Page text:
The latest changes follow years of declining driver fees. “When I first started driving, the per-mile rates were probably twice what they are now,” says Michael Bendorf, who’s been driving for Lyft in San Francisco for over five years and is not taking part in protests. And bonus pay–such as for peak traffic times or hitting a certain number of rides per week–has also gone down, say drivers.

“When I started driving for Uber almost four years ago, if you drove 20 to 25 hours a week, you could make [from] $2,000 to $2,500 [per week],” says a Bay Area driver who requested anonymity for fear of retaliation. “Now to make that much money, you have to drive from 75 hours up to 80 or 85 hours a week,” he says.

But lower fees don’t have to mean lower earnings, if volume goes up, says Bendorf, who served in a paid position on Lyft’s Driver Advisory Council.

“At the beginning, I spent about 50% of my time . . . just waiting for a request to come in, and another 25% of my time . . . going to pick up the passenger.” None of that time is compensated. As Lyft’s business has grown, Bendorf reckons he’s now driving customers 70% of the time he’s logged into the driver app.

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Bendorf knows he’s relatively fortunate: San Francisco has become a very busy market for Lyft, with the short, slower rides that the new fees favor. He also drives at the busiest times, such as morning and evening rush hours. “So if you’re hearing a lot lower numbers from other drivers, it’s not that they’re not telling the truth,” says Bendorf, “and it’s not that I’m not telling the truth.”

Bendorf reckons that he earns over $30 per hour spent online. Lyft says that median income–just for the time driving customers or going to pick them up–is $29.47 per hour nationally. Protesting drivers in Los Angeles and San Diego are demanding a base pay from Uber and Lyft of $28 for every hour they are logged in–whether on or between passenger trips. All those figures are before expenses.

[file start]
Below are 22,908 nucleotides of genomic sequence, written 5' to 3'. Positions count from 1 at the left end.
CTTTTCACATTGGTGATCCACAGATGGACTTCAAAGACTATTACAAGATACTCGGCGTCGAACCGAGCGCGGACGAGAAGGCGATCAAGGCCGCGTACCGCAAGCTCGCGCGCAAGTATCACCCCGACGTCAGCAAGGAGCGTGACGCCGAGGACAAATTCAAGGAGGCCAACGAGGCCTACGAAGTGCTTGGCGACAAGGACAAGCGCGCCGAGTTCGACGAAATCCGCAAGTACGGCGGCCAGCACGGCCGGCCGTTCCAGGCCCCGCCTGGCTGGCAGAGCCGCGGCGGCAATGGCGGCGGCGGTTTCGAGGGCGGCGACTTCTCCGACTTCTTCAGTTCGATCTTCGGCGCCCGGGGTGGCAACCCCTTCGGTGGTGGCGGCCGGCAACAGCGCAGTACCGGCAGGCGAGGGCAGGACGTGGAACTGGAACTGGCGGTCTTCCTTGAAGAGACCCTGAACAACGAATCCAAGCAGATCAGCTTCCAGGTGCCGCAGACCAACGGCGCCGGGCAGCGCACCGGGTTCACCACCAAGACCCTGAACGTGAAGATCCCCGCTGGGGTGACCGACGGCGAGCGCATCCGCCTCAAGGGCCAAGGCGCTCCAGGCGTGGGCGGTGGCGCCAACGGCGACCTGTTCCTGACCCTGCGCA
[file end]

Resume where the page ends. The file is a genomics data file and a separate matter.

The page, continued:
Full-time Lyft and Uber drivers gave me estimates for a litany of weekly expenses they have to cover, such as $200 for gas, $50 for car washes, and $250 for car rental, with some estimating their mileage as up to 500 miles per day.

Ill communication

The math gets very complicated, and all the drivers I interviewed say that Uber and Lyft could be far more transparent in explaining how payments are calculated. Protesters are also demanding transparency in other aspects of the business, such as the star rating and comment systems that can get drivers “deactivated” from the platform.

Stack-Martin and others want workers to be able to negotiate directly with management on payments, expenses, and possible benefits, rather than rely on groups like Lyft’s unelected Driver Advisory Council.

“I would support that initiative,” says Bendorf. “Lyft has grown so fast in terms of number of drivers that their ability to effectively manage the communications and the relationship . . . hasn’t caught up with that growth.”

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About the author

Sean Captain is a Bay Area technology, science, and policy journalist. Follow him on Twitter @seancaptain.